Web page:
24th May 2019
Jordi Pesarrodona
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Catalan Trial: Day 44 summary

Day 44 of the Catalan Trial, the penultimate day of all the witness hearings, was marked by a clash between Supreme Court judge Manuel Marchena and Jordi Cuixart‘s defence counsel, Benet Salellas.

Catalan Trial: click here full details of those accused, the charges, and the accusers.

The started with a testimony from Ramon Font, the head of an education trade union, who spoke about the initiative to keep schools busy with people during the whole 1 October 2017 referendum weekend.

Font said that the pro-independence organisation Òmnium Cultural joined the initiative to keep the schools to be used as polling stations open during the referendum. ‘We couldn’t conceive that schools, for us temples of culture and democracy, would remain closed for any state decision.’

Supreme Court judge Manuel Marchena interrupted the witness several times, at one point suggesting that he could ‘reply with a monosyllable’.

Next to testify was philosopher Marina Garcés. Judge Marchena repeatedly cut her off whenever she expressed her feelings over the referendum day. ‘We can’t waste time,’ he said.

Garcés was also interrupted during her testimony for expressing what the judge dismissed as ‘subjective remarks’ such as when she called the October 2017 referendum ‘amazing’.

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‘Your personal opinions are of no interest, even though you would love to keep talking about them,’ Marchena interjected, as the witness discussed her experience of voting day.

However, lawyer Benet Salellas protested his assessment, noting that the court had been receptive to ‘the perceptions of witnesses of the referendum when they were police officers’.

Judge Marchena suggested he would be glad if Salellas remained quiet during the cross-examination of academic Marina Garcés.

Salellas protested and denounced a ‘continued violation of fundamental rights’ and said he would not be asking further questions as a result of the decision. ‘Much better,’ Marchena responded.

ALSO READ: Jordi Sànchez: ‘Nothing we’ve seen in our trial justifies prison’

Next to testify was lawyer Lluis Matamala, who initially asked to be able to testify in Catalan. Marchena eventually threatened to make him leave the courtroom with criminal consequences if he continued to debate during his replies.

Later in the morning Jordi Pesarrodona testified. He famously had a photo taken of himself next to a Spanish police officer during the 20 September raids, after which he was investigated. As he is under investigation for serious contempt in another court, he testified alongside a lawyer.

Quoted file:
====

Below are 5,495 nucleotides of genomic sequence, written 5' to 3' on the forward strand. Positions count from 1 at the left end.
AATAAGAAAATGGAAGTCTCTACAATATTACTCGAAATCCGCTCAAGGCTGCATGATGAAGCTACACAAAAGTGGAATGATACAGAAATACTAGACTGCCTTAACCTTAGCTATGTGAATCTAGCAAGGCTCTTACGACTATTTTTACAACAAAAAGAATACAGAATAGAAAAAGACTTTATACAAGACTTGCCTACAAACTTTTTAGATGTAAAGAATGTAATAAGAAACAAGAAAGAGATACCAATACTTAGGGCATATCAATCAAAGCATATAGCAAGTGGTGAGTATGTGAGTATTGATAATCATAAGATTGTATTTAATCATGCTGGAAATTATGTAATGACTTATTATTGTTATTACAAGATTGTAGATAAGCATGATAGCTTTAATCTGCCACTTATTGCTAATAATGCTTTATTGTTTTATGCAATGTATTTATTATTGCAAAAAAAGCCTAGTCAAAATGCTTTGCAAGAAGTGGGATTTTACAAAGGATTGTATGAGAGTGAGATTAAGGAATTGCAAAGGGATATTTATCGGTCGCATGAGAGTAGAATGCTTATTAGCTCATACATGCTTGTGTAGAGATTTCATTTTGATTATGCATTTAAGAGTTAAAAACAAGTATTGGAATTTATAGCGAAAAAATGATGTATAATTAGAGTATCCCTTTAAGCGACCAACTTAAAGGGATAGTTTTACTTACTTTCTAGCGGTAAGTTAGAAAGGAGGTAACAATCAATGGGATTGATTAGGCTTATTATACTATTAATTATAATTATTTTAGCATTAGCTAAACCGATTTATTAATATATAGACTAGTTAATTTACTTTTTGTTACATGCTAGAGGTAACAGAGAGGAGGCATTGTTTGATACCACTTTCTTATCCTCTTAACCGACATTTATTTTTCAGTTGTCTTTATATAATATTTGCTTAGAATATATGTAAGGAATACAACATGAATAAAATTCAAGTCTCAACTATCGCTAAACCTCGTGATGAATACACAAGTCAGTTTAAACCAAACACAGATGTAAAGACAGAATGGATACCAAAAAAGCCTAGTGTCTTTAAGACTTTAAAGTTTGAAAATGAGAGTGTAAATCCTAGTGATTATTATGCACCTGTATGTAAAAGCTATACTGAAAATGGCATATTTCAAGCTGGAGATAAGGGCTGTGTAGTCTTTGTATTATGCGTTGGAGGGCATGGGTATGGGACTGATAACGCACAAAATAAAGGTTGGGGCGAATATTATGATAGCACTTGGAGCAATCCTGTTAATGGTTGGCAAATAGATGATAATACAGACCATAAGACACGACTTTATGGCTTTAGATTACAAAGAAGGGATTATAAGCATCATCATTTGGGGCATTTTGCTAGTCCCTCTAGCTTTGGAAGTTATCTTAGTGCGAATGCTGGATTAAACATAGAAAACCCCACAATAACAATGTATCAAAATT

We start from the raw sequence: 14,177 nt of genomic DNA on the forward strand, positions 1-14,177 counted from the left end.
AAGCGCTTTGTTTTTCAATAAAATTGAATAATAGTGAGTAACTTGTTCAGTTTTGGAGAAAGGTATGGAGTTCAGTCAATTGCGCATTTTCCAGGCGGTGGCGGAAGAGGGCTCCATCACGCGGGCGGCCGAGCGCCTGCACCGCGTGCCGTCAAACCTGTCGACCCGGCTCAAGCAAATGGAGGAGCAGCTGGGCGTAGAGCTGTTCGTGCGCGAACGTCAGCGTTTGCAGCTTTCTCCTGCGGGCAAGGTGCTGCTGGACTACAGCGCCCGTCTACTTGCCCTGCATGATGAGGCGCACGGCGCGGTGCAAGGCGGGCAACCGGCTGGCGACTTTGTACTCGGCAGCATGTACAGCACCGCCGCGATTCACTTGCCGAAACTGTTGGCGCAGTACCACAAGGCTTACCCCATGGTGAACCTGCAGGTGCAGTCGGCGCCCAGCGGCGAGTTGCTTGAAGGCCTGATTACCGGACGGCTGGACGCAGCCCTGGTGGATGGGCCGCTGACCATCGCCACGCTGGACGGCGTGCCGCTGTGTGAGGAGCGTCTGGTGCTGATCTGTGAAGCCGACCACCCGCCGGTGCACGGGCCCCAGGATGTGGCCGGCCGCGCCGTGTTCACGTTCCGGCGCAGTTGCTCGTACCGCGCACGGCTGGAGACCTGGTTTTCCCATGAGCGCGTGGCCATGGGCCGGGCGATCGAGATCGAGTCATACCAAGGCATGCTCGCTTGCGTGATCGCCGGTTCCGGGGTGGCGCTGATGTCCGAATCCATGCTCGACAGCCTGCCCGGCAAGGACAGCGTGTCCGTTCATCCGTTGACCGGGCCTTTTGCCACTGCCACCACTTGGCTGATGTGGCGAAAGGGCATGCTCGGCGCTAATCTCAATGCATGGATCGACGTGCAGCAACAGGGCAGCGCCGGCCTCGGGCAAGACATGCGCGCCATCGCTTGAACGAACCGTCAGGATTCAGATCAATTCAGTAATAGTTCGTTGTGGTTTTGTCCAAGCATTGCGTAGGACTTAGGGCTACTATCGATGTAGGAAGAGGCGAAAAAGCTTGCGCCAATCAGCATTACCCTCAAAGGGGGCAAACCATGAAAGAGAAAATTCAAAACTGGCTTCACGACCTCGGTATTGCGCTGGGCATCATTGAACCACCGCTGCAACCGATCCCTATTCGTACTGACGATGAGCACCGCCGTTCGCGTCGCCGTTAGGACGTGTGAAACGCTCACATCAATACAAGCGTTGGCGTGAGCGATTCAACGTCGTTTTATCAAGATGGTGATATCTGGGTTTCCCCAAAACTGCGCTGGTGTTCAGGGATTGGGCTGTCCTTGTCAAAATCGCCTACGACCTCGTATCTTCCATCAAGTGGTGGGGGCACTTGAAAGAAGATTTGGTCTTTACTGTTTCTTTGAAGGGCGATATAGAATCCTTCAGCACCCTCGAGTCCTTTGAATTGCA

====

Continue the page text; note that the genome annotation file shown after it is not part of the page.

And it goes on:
Jordi Pesarrodona
Jordi Pesarrodona, wearing a clown nose, standing next to a police office on 20 September 2017.

Asked if he knew any of the defendants, Pesarrodona replied: ‘Because of the repression, I know them all.’

He said that on the day of the October 2017 referendum, the Spanish police hit his testicles with batons several times.

During the afternoon session, Montserrat Vintró, the deputy finance director in the Catalan government’s justice ministry, was one of those to testify.

The next two witnesses, Maria Lluisa Carrillo and Esther Raya, each discussed their experiences at polling stations. Carrillo said she was thrown to the ground by police and broke her pelvis. Raya said she saw police beat people ‘totally disproportionately’.

Pere Sol, former general secretary of the Catalan parliament under speaker Carme Forcadell (one of the defendants)said he didn’t recall any [parliamentary] proposals being rejected on grounds of unconstitutionality. He cited ‘personal reasons’ for his resignation after a year in the post.

ALSO READ: Junqueras stopped from joining EU election TV debate

Mercé Arderiu, a lawyer at the Catalan parliament, said the order of the day was changed on 6 and 7 September at the request of MPs. She explained speaker Forcadell had no power to prevent this from happening.

Next in the witness stand was Lluis Corominas, currently awaiting trial in Catalonia on charges of disobedience for his role in the Catalan declaration of independence.

Catalan leaders on trial
Former Catalan leaders including (from front row right to left) Oriol Junqueras, Raul Romeva, Joaquim Forn, Jordi Sanchez, Jordi Turull, Josep Rull, Jordi Cuixart, Carme Forcadell, Dolors Bassa, Carles Mundo, Santi Vila and Meritxel Borras attend their trial at the Supreme Court in Madrid on 12 February 2019. (Emilio Naranjo / POOL / AFP)

Corominas defended former parliament speaker Carme Forcadell: ‘All formal necessities were always examined. The president cannot do anything alone.’ After a recess, Corominas decided not to continue with his testimony.

Anna Simó was the final witness on Tuesday. She explained that Forcadell never once used her tie-breaking vote in any parliament decision. ‘The president of the chamber could not stop the alteration of the agenda. It was up to the parliament.’

The court was adjourned until Monday at 10am. On Tuesday, five of the defendants will be attending the Spanish Congress to be sworn in as MPs.

Catalan Trial: click here full details of those accused, the charges, and the accusers.

Click here for all articles and updates on the Catalan Trial

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